Why Sleep Deprivation Is Self-Torture!
Sleep deprivation is induced by lifestyle choices and sleep habits such as consumption of stimulating substances, delayed sleep, shift work, daytime naps, and working in the evening or late into the night
Depriving yourself of good quality and adequate quantity of sleep is a form of self-harm or self-torture and many are doing this to themselves, on a daily basis, by keeping awake longer than required and habitually sleeping in the early hours of the morning. In essence, individuals who ‘were able, but unwilling to sleep’ will go on to suffer from insomnia.
For many, sleep deprivation is induced by lifestyle choices and sleep habits such as consumption of stimulating substance (like caffeine, nicotine, and alcohol), delayed sleep, shift work, daytime naps, and working in the evening or late into the night. For others, it may be secondary to a host of emotional, physical (pain, sinus problems, breathing difficulties and heart problems, etc.) and psychological problems (stress, anxiety, and depression).
Why Do We Torture Ourselves?
Our fast-paced techno-driven busy lives are marred by distractions and discontentment. We unduly strive (for everything) and are seldom satisfied. Therefore, setting higher expectations from self and others inadvertently enhances pressure and stress. We live by a myth that sleeping an hour less will give us an extra hour of productivity or allow us to catch up with other things. But even after the demands for that extra work or study or caring has settled, many don’t return to their natural required sleeping pattern, choosing instead to engage in purposeless digital activity that eats into precious sleep time. Further, many habitually sleep late as their ‘virtual life’ (updating or chatting on social media) has taken over real-life rest time. Perhaps, this self-induced torture is reinforced by a lack of awareness and understanding of the importance of the body rhythm and sleep-wake cycle.
Is Sleep More Important Than Food?
Undoubtedly! If you fast or starve for a few days or a week, then at the end of it, you would be famished, weak and maybe a little thinner. That’s it. Do the same with sleep by depriving yourself for few days or a week and you would be muddled, confused, almost unable to function.
Though many of the adverse effects of sleep deprivation may be invisible, research evidence suggests that sleep deprivation can affect your health (physical and psychological) including a negative impact on thinking capacity and productivity. For example, inadequate sleep profoundly damages our ability to consolidate and stabilize learning and disturb our concentration. Research has also established that long-term sleep deprivation can cause panic attacks, anxiety, depression and increase the risk for ailments such as diabetes, high blood pressure, stroke and heart diseases.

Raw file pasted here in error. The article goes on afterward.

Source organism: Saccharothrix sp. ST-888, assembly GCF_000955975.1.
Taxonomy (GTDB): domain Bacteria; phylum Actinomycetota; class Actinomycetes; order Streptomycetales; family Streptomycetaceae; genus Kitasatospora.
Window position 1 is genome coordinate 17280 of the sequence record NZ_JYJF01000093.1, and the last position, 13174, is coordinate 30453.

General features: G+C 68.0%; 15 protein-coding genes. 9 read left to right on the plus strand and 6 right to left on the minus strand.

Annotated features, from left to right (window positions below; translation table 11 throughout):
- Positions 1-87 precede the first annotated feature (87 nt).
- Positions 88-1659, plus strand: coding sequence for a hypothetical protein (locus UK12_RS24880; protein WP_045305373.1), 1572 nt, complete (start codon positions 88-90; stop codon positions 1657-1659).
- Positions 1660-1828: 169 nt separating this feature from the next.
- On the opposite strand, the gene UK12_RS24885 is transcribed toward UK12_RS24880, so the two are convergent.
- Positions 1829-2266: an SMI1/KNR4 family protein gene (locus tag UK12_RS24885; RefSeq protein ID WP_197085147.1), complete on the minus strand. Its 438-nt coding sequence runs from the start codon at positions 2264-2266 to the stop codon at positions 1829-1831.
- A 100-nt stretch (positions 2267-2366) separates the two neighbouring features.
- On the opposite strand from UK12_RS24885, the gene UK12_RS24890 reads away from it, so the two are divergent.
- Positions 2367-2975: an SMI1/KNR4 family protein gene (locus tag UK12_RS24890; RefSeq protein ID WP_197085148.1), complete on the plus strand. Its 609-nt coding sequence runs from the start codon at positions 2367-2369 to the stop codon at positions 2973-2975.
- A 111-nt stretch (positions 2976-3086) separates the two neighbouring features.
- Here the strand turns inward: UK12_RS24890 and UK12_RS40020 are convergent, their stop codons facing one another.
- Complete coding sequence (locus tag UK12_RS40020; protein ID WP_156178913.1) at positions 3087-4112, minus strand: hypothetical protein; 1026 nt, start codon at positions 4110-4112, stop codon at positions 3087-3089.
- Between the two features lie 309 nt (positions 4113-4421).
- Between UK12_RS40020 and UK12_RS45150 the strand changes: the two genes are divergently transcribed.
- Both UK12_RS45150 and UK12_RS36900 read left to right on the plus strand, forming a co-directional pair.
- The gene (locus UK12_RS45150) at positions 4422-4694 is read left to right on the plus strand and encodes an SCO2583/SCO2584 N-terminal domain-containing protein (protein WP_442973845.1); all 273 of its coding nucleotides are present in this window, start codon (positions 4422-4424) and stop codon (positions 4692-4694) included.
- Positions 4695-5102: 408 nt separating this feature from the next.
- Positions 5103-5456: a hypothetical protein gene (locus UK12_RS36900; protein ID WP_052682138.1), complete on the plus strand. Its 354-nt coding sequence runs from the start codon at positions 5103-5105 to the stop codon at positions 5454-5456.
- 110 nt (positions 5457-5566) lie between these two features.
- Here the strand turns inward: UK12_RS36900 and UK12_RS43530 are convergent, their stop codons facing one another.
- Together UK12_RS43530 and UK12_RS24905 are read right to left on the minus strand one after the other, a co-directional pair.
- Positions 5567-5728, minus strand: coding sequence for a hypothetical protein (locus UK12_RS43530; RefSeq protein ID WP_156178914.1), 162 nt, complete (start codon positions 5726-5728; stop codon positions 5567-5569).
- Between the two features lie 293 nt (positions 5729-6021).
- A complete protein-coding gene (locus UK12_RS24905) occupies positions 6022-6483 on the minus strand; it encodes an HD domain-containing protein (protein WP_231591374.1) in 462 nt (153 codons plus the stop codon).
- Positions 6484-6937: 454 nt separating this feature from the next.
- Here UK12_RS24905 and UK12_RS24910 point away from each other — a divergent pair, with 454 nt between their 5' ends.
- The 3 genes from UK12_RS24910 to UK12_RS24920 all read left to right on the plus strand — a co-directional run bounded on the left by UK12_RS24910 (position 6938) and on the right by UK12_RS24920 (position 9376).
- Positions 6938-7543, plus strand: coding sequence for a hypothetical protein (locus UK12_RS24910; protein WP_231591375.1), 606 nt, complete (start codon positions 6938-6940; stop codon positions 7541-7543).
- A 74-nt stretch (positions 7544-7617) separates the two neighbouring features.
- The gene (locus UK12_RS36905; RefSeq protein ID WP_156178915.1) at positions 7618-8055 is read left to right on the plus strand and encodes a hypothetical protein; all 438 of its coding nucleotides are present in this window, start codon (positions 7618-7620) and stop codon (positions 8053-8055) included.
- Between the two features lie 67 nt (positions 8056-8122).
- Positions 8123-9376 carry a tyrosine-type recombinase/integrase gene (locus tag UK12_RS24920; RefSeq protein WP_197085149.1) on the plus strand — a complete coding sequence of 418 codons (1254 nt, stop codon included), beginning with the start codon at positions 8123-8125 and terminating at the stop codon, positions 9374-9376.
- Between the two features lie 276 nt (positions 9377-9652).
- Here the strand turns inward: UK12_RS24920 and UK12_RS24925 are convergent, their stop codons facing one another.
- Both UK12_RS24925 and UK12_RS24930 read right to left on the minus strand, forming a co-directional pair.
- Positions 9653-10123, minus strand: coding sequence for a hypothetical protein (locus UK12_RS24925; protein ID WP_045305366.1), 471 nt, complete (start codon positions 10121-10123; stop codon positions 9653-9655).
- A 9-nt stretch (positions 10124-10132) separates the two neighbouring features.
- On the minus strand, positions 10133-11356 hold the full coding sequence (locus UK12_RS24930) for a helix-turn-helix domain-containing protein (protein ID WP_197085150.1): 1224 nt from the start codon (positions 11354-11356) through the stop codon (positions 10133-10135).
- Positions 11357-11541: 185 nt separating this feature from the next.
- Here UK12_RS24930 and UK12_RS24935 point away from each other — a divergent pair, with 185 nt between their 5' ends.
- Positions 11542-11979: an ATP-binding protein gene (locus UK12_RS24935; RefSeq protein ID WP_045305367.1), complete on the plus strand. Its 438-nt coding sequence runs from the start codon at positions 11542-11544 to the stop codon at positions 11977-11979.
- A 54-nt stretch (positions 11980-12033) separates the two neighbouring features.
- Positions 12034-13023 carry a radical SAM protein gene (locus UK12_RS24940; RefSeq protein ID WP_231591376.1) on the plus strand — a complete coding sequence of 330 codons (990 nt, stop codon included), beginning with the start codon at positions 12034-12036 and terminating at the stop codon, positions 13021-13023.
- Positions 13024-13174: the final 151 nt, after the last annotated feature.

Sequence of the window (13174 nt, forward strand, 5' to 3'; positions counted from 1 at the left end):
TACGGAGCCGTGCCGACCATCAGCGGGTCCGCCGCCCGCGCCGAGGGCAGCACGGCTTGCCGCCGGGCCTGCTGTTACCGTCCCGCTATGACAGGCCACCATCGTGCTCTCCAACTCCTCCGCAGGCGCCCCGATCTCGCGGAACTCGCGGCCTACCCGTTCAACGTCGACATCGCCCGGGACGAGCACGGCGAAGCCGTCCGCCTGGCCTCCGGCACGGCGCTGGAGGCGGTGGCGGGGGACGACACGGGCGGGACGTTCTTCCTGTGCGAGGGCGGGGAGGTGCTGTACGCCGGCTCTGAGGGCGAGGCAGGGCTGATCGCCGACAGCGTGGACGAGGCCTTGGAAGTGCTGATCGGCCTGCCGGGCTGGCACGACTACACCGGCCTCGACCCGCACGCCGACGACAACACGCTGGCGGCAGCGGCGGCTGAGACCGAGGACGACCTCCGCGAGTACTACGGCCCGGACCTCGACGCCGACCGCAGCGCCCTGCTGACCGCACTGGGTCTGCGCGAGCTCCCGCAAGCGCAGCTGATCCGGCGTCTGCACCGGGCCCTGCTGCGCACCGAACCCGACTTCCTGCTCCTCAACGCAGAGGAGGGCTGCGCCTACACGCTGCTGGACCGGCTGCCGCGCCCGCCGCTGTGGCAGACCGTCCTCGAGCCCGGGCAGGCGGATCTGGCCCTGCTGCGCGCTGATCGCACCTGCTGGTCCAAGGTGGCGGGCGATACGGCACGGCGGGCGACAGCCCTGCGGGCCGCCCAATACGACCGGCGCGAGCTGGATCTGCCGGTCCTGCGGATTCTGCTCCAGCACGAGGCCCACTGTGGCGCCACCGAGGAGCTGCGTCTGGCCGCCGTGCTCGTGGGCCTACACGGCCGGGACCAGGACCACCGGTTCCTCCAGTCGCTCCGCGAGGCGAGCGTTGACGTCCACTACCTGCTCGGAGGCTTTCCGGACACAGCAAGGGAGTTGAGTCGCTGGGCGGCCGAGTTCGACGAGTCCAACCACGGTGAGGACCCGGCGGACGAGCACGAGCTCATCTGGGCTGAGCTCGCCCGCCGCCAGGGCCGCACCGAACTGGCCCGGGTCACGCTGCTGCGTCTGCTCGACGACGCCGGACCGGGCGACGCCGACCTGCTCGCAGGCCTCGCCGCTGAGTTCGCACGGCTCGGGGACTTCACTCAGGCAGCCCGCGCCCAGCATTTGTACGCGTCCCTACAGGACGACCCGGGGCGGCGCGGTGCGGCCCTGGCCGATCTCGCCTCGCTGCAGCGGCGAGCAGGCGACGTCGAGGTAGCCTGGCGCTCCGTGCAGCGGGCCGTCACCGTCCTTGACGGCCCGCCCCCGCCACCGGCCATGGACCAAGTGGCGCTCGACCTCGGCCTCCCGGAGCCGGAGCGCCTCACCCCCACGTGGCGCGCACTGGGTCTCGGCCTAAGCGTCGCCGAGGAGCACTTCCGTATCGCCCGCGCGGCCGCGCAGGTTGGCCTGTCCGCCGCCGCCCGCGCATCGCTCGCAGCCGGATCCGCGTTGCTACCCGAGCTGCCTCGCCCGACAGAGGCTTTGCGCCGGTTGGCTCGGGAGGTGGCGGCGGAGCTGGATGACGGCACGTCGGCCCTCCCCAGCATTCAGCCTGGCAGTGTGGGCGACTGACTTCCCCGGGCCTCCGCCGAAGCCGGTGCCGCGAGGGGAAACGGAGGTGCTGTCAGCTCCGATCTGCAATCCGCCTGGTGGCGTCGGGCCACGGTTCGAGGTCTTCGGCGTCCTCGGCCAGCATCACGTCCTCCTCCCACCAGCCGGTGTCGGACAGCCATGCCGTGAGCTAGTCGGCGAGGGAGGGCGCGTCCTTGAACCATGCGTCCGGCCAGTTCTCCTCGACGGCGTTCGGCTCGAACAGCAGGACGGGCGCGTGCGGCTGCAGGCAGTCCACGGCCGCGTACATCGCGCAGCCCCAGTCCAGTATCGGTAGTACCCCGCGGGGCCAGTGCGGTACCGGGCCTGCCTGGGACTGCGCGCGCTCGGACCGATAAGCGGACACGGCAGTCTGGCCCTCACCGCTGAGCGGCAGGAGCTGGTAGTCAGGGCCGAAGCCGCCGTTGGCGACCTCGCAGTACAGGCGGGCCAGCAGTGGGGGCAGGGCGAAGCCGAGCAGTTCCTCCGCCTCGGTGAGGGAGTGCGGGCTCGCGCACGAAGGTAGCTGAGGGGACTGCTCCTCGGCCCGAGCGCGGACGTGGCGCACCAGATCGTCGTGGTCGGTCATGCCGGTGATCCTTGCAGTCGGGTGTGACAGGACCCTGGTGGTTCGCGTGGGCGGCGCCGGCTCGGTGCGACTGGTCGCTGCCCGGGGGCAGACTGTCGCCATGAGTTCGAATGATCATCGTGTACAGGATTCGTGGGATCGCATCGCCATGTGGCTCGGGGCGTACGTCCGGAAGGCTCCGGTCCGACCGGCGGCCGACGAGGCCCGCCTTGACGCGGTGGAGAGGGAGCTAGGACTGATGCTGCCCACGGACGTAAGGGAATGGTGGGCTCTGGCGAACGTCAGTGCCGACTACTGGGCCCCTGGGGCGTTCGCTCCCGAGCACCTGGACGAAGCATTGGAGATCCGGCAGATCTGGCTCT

How Much Sleep Do We Need?
There isn’t a clear definition of exactly how long a person must go without sleep to be considered sleep deprived. However, research suggests that a person is deemed as sleep-deprived if he/she gets less sleep than they require to feel alert and awake. In other words, they need to sleep as much as is needed to wake up rested and refreshed.
Studies report that 95 per cent people need about seven to eight hours sleep per night. Two and a half per cent people need more than eight hours and two and a half per cent people require less than seven hours (that’s one in forty people).
Advisory For Healthier Sleep
- Prioritize sleep over every other less relevant aspect of your night and life
- Maintain a sleep schedule – sleeping and waking at the same time, even during weekends will help regulate your body clock
- Wrap up everything at least 45 minutes before you turn off the lights. Skip the smartphone, computer, and other bright screens as it confuses the brain and is a recipe for wakefulness!
- Avoid mind-stimulating drinks such as coffee/tea/fizzy drinks/nicotine and alcohol
- Avoid daytime or afternoon naps
- If possible, avoid rotating shift work and/or consistently working or studying late at night
- Create a ritual around drinking a cup of herbal tea, milk or listening to soft music that helps you relax, or even reading a dull book that will put you to sleep!
- Exercise is an established wellness recipe. So 45 to 60 minutes of exercise, even walking or light exercise is best.
- Ideally, morning or early evening yoga with meditation will keep the body active and empty the mind as yoga is known to be effective in combating insomnia, stress, and depression.
If there is one thing that you must try to do well in any given 24 hours, is to sleep well and that means you must commit at least one third (eight hours) of those 24 hours for sleeping, because you need to remember that sleeping is more important than food!
At the end of the day, the time spent in bed is time well spent but ensure it is restful, not restless and remember that your sleep and health must take priority over everything else.